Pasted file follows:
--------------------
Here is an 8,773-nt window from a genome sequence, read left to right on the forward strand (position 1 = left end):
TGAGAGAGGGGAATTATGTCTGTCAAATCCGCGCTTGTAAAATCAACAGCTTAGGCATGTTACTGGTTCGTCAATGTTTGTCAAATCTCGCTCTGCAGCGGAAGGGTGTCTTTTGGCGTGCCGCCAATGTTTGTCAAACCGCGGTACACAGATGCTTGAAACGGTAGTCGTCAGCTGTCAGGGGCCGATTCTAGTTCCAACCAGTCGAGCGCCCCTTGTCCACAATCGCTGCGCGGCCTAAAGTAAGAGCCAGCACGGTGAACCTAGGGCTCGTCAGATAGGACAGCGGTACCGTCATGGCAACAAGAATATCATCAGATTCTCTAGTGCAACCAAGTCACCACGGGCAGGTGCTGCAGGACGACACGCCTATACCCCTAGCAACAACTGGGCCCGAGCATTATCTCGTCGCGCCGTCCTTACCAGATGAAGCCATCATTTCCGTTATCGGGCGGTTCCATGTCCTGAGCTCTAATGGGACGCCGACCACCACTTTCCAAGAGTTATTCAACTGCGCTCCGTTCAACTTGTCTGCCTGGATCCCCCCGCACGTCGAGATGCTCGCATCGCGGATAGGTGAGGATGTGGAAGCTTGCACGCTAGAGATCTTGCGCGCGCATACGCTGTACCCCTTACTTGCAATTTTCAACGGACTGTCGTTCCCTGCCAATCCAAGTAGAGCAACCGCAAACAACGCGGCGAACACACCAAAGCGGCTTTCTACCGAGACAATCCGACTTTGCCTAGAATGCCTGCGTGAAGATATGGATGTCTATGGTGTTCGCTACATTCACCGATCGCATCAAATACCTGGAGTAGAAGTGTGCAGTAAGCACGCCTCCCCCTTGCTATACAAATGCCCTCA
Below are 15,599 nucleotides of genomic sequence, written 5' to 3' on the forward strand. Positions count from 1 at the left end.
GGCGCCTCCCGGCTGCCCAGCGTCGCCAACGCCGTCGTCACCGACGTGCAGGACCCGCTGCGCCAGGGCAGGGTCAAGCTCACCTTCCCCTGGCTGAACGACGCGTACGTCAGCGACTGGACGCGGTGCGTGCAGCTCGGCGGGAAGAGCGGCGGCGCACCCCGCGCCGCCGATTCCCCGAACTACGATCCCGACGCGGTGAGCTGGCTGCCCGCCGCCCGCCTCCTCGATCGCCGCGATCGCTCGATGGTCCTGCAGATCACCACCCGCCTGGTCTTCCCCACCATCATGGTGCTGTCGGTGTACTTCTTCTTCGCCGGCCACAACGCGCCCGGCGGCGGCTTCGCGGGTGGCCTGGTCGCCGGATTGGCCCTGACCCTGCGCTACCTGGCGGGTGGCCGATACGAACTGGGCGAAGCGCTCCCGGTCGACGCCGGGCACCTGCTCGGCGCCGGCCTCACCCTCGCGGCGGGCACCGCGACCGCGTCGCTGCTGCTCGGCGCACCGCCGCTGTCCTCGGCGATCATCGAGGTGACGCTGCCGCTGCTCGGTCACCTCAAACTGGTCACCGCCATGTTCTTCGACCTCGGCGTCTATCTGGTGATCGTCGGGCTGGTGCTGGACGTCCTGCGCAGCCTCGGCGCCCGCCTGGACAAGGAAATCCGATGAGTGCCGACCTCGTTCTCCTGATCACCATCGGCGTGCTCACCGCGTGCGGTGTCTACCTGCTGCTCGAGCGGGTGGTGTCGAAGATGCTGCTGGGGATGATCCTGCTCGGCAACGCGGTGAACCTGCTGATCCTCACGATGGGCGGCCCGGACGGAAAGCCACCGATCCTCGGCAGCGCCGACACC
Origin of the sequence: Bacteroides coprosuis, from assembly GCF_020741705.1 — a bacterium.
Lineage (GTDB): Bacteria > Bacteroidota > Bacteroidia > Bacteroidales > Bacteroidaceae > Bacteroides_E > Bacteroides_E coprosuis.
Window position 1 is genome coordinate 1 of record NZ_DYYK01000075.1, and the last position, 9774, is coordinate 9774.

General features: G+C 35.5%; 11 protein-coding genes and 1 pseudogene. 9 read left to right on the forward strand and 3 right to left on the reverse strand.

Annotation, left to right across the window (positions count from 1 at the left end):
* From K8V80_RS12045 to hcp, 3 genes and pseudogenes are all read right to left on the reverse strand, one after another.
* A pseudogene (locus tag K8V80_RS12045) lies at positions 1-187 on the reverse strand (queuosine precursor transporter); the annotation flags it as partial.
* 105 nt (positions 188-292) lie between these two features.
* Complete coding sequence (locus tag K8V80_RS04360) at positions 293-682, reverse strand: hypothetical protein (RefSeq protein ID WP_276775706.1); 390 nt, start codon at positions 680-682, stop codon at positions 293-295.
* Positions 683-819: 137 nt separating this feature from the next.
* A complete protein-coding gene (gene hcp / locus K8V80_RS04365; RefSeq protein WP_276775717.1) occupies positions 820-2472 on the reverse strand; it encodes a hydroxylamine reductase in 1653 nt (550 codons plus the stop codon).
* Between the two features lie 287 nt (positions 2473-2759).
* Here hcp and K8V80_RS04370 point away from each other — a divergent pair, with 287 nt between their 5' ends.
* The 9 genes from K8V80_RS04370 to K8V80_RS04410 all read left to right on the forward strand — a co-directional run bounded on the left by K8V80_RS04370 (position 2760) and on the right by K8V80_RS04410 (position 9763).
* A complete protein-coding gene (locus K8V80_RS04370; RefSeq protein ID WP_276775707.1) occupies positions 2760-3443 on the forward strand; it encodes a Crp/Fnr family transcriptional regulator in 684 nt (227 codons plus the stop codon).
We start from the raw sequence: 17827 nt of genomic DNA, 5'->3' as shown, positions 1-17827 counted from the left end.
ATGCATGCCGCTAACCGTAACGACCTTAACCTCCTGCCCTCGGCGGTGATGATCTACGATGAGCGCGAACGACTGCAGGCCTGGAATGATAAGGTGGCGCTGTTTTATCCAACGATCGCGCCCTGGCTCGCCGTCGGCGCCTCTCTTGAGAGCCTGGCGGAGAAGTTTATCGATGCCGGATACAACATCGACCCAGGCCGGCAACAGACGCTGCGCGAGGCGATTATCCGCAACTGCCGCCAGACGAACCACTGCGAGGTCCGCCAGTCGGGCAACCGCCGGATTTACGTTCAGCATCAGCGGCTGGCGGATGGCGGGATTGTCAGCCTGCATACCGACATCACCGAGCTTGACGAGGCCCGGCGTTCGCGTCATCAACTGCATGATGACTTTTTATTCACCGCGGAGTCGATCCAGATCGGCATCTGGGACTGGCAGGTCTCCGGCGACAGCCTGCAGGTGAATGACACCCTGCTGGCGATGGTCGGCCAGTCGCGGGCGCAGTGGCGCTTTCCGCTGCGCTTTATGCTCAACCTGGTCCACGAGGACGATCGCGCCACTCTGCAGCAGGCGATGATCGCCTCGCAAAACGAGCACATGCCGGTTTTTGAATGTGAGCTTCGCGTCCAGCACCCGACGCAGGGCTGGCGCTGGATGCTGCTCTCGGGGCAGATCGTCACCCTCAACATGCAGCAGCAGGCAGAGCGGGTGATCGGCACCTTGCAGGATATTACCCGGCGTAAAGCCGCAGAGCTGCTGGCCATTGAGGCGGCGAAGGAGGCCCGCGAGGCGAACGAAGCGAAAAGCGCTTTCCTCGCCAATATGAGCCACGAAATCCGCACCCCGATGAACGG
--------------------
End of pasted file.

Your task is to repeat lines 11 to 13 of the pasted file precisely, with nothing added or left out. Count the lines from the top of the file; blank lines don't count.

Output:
* A pseudogene (locus tag K8V80_RS12045) lies at positions 1-187 on the reverse strand (queuosine precursor transporter); the annotation flags it as partial.
* 105 nt (positions 188-292) lie between these two features.
* Complete coding sequence (locus tag K8V80_RS04360) at positions 293-682, reverse strand: hypothetical protein (RefSeq protein ID WP_276775706.1); 390 nt, start codon at positions 680-682, stop codon at positions 293-295.